• Automatic engine shut down/start up (locomotive): An automatic engine shut down/start up system controls the engine by stopping or starting it without operator action, based on a set time period or ambient temperature, and other parameters (e.g., battery charge). • Fuel-Operated Heaters (truck only): These are small, lightweight heaters that burn fuel from the main engine fuel supply or a separate fuel reserve. They provide heat only and can be used in conjunction with cooling systems depending on comfort needs. • Diesel-Driven Heating System (locomotive only): Designed to heat both coolant and oil to allow for main engine shutdown in cold temperatures, the diesel-driven heating system does not use a generator to produce auxiliary power. Instead, it circulates and heats the engine coolant and oil toward a target temperature of 120 F. • Auxiliary Power Units/Generator Sets (truck and locomotive): These are small, diesel-powered engines (5 to 10 horsepower) that are installed on the truck to provide air conditioning, heat, and electrical power to run accessories like lights, on-board equipment, and appliances. • Electrification: Electrification refers to a technology that uses electricity-powered components to provide the operator with climate control and auxiliary power without having to idle the main engine. This can take the form of on-board equipment, e.g., power inverts, plugs; off-board equipment, e.g., electrified parking spaces or systems that directly provide heating, cooling, or other needs; or a combination of the two.
Idling Reduction through Behavior Change
While technologies aid in the reduction of truck and locomotive idling, direct action may be a more effective solution for idling. Some behavioral methods currently in place to reduce idling include state and local policy, driver/operator training, and financial incentives.
State and Local Policy: Over 22 states restrict the amount of time that a vehicle’s main engine can be idle. The American Transportation Research Institute (ATRI) has a complete list of state and local laws on truck idling.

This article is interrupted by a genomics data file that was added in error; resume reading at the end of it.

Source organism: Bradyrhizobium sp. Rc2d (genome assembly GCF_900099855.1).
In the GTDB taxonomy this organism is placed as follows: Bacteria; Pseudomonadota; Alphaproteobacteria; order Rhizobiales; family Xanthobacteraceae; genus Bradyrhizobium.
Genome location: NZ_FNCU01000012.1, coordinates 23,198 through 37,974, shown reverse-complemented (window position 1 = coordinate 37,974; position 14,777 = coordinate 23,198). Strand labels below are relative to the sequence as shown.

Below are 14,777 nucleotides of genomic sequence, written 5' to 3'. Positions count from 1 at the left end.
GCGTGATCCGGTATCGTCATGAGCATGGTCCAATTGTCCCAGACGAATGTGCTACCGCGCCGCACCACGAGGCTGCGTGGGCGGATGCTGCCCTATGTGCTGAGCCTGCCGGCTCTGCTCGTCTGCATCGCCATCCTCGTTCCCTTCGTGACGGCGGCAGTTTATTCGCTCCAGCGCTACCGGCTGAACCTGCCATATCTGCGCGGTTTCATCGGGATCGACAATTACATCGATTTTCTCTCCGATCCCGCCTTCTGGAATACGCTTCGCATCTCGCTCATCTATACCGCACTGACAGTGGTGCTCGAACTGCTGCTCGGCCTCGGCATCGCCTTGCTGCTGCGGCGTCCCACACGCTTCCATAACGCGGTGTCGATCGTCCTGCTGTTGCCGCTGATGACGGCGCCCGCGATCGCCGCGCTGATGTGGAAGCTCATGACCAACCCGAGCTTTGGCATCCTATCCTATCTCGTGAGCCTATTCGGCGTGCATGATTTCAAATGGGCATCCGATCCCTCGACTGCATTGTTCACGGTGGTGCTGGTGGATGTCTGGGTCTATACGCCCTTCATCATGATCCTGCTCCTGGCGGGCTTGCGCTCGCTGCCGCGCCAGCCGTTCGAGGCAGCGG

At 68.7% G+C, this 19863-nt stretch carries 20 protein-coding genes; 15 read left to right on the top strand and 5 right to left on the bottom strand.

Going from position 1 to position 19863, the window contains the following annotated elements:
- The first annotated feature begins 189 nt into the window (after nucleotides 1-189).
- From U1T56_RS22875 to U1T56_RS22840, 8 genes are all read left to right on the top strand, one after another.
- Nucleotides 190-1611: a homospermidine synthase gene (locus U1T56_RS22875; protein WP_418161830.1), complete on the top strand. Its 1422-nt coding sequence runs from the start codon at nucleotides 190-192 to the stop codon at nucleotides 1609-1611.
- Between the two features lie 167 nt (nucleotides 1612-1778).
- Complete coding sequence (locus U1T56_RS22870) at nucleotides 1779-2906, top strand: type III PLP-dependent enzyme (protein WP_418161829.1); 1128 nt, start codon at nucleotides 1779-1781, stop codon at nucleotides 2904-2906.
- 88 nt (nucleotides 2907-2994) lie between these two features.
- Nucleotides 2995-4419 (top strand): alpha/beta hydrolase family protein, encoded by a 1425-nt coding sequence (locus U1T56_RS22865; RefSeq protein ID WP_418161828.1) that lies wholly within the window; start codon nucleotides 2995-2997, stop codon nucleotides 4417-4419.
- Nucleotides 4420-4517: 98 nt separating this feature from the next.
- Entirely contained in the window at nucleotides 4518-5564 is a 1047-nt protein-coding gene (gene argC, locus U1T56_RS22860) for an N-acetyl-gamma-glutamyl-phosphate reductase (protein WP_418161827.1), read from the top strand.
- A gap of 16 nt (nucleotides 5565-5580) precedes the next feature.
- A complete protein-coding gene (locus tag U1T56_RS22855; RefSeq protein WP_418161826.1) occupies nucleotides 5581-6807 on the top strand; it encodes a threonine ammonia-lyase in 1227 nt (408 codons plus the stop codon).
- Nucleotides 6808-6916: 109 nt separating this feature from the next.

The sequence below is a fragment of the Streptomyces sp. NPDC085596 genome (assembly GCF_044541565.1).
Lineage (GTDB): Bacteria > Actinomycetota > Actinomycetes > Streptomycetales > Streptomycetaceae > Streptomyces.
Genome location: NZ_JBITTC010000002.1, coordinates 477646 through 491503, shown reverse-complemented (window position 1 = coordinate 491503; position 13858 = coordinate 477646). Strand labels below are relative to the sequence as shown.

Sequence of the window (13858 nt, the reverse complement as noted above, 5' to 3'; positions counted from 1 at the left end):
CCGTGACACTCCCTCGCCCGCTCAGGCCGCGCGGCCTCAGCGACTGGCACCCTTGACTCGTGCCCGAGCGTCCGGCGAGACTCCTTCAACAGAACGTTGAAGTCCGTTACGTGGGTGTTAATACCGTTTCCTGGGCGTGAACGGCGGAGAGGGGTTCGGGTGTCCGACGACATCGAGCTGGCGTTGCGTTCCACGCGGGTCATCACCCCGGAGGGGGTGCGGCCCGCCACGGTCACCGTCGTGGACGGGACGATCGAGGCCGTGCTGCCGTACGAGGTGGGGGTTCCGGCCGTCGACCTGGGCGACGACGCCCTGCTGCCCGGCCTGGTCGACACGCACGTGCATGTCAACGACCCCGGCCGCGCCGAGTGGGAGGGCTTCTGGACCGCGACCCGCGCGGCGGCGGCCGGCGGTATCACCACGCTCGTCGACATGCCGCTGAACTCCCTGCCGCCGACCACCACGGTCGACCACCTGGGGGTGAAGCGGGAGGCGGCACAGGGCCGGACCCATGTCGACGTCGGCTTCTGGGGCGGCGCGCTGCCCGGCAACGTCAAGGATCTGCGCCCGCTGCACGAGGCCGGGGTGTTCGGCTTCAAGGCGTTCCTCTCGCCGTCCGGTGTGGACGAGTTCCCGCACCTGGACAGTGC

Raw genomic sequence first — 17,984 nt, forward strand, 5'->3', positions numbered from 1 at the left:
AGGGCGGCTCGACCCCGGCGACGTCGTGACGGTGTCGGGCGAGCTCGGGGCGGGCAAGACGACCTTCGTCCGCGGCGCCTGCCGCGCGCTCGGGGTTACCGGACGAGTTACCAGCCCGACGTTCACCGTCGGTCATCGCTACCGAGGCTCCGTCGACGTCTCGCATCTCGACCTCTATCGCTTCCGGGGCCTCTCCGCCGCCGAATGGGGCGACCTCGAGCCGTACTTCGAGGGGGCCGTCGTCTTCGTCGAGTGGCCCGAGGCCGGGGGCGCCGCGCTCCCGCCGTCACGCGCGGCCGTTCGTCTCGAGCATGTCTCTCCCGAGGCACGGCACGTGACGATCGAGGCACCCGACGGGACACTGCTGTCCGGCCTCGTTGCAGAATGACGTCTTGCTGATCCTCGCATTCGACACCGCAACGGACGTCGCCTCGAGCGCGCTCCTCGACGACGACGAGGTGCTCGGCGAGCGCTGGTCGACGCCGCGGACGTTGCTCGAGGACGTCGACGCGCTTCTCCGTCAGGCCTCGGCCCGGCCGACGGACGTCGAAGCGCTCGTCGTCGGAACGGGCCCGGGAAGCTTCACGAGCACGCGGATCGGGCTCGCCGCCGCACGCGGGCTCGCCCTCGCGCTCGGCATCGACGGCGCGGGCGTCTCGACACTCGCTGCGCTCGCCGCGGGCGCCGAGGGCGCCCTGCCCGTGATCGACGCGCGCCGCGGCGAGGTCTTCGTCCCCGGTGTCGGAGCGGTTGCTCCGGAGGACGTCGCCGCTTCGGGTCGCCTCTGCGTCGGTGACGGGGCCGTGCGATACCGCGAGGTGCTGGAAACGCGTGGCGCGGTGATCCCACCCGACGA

Driver/Operator Training: One of the most effective ways to reduce idling is through education. Educating drivers and operators about the adverse impact of long-duration idling can help change their behavior on the road.
Financial Incentives: Fleet owners can offer financial incentives to drivers to reduce idling. Many large trucking companies already offer these incentives, and have reported idling times below national averages.
Despite these measures, instituting a “no-idling” policy or educating drivers may not be enough to deter a driver or operator from letting the engine idle in extreme weather conditions. That’s where technology solutions come into play.
State Idle Reduction Incentive Programs
Idle reduction systems are generally very cost effective in terms of payback periods, yet many small truck fleet owners and operators lack ready access to the capital it takes to retrofit their vehicles. In an effort to address this concern and promote better idling practices, a growing number of state programs provide grant funds or financing to assist truck owners and operators in retrofitting their trucks to comply with applicable laws.
Idling Sign with Graphic
Universal graphics on signage, such as the one above, help to convey the no idling message.
Truck idling is a costly and environmentally unsustainable commonality throughout the United States and the world at large. Along with the very many reasonable causes for truck idling, there also exists an equally ample number of solutions, both technological and behavioral. These make for a more environmentally and economically friendly way to maximize comfort for drivers while they’re inactive.